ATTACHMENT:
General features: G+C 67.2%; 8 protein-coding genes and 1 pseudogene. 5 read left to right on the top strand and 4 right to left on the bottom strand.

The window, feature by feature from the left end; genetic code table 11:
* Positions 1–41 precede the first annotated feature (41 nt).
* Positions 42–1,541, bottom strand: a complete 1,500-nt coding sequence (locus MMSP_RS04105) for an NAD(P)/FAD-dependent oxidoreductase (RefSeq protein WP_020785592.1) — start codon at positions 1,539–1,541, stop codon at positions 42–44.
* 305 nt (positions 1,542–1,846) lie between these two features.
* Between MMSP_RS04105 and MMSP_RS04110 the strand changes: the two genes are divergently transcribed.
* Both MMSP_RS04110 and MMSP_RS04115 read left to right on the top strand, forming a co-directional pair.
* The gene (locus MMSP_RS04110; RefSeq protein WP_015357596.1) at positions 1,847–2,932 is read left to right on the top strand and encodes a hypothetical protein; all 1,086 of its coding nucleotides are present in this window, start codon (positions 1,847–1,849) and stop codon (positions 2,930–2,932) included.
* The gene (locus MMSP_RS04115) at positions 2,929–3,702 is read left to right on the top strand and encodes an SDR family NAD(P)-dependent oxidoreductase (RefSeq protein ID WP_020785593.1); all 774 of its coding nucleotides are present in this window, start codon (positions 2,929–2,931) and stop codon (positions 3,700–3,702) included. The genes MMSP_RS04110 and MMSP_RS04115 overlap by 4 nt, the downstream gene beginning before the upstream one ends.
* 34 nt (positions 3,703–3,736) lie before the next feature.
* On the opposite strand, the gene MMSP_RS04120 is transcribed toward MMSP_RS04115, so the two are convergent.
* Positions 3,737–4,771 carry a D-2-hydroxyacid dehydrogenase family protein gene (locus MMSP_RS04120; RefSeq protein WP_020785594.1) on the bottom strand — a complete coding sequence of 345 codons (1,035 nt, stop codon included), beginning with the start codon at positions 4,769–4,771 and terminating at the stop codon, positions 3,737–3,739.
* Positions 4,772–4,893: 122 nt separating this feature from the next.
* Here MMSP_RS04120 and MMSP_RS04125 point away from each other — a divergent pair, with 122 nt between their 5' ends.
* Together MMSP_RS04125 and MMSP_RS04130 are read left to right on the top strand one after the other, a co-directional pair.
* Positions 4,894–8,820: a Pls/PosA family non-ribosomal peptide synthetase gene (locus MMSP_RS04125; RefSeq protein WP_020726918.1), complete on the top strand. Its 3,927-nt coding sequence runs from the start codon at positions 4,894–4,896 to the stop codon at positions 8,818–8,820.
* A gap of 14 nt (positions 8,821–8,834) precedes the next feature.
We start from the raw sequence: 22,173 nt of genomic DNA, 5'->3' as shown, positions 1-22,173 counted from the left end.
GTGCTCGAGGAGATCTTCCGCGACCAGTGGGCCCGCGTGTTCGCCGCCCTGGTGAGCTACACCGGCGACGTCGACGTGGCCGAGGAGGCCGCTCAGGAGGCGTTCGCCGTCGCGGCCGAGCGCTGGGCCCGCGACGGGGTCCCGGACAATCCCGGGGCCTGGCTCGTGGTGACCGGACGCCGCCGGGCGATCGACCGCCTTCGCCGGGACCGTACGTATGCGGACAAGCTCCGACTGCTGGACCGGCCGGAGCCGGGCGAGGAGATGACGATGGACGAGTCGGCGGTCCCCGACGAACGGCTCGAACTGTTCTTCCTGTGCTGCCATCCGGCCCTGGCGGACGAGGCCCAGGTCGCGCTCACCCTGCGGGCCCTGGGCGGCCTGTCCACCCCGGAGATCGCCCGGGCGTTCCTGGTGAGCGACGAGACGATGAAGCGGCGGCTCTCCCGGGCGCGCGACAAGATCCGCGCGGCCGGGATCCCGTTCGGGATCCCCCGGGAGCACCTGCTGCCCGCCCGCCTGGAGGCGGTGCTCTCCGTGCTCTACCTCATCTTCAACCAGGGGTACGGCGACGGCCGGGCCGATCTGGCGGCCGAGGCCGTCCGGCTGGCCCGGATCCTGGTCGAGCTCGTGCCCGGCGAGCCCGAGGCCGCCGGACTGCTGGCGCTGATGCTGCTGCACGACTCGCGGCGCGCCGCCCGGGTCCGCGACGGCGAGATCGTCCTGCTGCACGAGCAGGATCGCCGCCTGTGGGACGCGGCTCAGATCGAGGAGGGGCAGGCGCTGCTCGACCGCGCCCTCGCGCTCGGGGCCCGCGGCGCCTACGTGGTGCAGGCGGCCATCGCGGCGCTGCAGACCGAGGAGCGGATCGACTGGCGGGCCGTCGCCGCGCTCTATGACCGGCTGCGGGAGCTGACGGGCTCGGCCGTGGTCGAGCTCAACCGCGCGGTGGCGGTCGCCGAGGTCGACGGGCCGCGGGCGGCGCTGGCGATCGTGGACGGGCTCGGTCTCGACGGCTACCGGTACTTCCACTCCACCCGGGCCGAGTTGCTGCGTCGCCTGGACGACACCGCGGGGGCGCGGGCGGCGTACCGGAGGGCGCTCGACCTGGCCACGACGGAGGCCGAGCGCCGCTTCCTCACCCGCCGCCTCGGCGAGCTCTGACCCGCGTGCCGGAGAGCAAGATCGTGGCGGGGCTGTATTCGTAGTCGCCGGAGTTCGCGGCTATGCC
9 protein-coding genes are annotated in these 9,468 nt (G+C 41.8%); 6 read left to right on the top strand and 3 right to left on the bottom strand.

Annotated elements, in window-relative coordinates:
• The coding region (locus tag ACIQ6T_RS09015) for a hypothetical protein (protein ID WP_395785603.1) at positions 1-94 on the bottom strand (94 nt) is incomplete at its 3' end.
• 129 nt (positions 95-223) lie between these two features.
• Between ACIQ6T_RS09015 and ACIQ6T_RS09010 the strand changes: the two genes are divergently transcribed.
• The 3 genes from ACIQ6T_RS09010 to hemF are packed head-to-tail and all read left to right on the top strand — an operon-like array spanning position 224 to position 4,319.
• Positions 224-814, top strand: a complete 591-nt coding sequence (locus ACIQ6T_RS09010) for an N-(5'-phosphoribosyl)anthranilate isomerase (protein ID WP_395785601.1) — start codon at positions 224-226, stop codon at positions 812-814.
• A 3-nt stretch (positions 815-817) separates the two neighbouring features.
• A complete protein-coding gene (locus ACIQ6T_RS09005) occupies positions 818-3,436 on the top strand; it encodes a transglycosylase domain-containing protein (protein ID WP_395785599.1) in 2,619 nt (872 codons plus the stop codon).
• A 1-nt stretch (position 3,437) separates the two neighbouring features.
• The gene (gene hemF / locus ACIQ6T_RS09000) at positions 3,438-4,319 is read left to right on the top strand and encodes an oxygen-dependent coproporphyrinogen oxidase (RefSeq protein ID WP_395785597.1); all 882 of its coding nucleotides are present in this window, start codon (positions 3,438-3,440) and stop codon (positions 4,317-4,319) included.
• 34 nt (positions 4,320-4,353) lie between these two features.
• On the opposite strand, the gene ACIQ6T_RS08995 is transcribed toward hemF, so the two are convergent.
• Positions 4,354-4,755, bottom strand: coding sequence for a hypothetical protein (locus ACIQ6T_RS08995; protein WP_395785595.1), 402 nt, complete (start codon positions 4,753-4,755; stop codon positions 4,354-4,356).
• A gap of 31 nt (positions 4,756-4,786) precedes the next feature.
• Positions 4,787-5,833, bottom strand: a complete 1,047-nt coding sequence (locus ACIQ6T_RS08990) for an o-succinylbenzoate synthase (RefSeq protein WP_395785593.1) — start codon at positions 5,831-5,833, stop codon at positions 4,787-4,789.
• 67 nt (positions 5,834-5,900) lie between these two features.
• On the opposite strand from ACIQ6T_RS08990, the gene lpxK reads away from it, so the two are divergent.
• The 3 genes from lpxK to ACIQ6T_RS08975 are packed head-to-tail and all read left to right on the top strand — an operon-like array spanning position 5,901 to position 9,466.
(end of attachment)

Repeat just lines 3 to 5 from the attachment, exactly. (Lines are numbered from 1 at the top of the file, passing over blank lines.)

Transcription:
* Positions 1–41 precede the first annotated feature (41 nt).
* Positions 42–1,541, bottom strand: a complete 1,500-nt coding sequence (locus MMSP_RS04105) for an NAD(P)/FAD-dependent oxidoreductase (RefSeq protein WP_020785592.1) — start codon at positions 1,539–1,541, stop codon at positions 42–44.
* 305 nt (positions 1,542–1,846) lie between these two features.